A chorus of teachers, unions and French intellectuals have criticised reforms in lower secondary school.
There are about one million children not attending formal school in Ghana, but a programme in two small villages is a reminder that learning happens outside traditional classrooms too.
Almost 24,000 classrooms were damaged or destroyed in Nepal's April earthquake.
Going through the motions of giving children superficial or formulaic feedback won't help boost their learning.
On a mission to become global higher education players, Korean universities still fall short on diversity.
Nicky Morgan has wasted no time in pursuing plans to intervene in schools where results are ‘flat-lining’.
Discussions at the World Education Forum in South Korea will shape the future of millions of young people.
Forcing kids to get involved with classical music won't make them appreciate it.
Countries have a lot to gain by making sure all people leave school with functional literacy.
Choosing your religion – it's not as simple as picking a career path.
A slide in Sweden's performance on international education rankings has led to calls for more reform.
As more people around the world head to university, the quality of teaching and research is coming under tighter scrutiny.
If the Opt Out movement has gained ground, it is not without reason. Testing has not only pushed learning out, but taught people how to "game" the system.
A unique language spoken by 2,500 people in central Sweden will start being taught in preschool.
Victorian schools were alien territory for children, and after World War II many schools were crumbling and unsafe.
From a College of Teaching to vocational education, international students and whether to raise tuition fees, there is a lot in the ministers' inboxes.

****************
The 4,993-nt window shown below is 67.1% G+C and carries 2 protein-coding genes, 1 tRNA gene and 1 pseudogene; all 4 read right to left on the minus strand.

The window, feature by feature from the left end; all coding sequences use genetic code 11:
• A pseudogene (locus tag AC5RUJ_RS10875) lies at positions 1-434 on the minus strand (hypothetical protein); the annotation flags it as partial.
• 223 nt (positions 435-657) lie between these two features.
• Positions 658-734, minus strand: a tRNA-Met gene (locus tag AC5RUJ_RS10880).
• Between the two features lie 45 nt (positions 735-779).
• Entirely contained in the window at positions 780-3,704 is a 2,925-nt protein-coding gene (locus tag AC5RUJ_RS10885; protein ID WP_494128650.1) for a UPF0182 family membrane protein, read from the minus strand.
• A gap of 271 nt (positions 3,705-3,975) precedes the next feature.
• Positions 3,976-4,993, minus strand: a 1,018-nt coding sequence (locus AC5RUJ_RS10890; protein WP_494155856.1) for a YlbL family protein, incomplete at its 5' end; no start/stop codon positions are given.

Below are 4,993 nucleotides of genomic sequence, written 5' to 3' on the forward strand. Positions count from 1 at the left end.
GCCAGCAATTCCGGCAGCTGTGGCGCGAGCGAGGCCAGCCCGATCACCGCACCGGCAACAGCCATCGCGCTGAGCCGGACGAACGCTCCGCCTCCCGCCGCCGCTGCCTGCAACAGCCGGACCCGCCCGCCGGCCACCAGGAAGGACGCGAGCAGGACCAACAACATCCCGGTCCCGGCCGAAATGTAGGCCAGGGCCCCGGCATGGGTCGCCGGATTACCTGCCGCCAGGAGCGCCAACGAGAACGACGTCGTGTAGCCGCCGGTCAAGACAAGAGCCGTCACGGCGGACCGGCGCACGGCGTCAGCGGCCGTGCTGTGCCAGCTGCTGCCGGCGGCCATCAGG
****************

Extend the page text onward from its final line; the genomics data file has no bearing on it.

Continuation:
Researchers have found that allowing use of mobile phones in schools harms low-achieving and low-income students the most.
Universities should drop the archaic idea of fixed terms and holidays in an effort to be more socially inclusive.
School enrolment rates in sub-Saharan Africa have increased markedly in recent years, but it is failing its newly educated young by not creating jobs commensurate with their education.
The new majority Tory government now has the confidence in pursuing its aspirational education manifesto.
Higher education institutions that only hire academics from their own backyards simply cannot compete in this era of the global university.
When literary studies degrees focus almost entirely on the work of white, male writers, we do our students and the academy a great disservice.
After a new study found no link between the hours a person spends gaming and their cognitive abilities, we look at the evidence.
Kenya's public schools are scoring a failing grade. Now several pieces of government policy are threatening low-cost private schools' ability to fill the gap.
Academics are on the frontline, battling the Home Office over new visa regulations.
Every party is promising changes to the running of universities, from tuition fees to teaching methods. What will this do to higher education?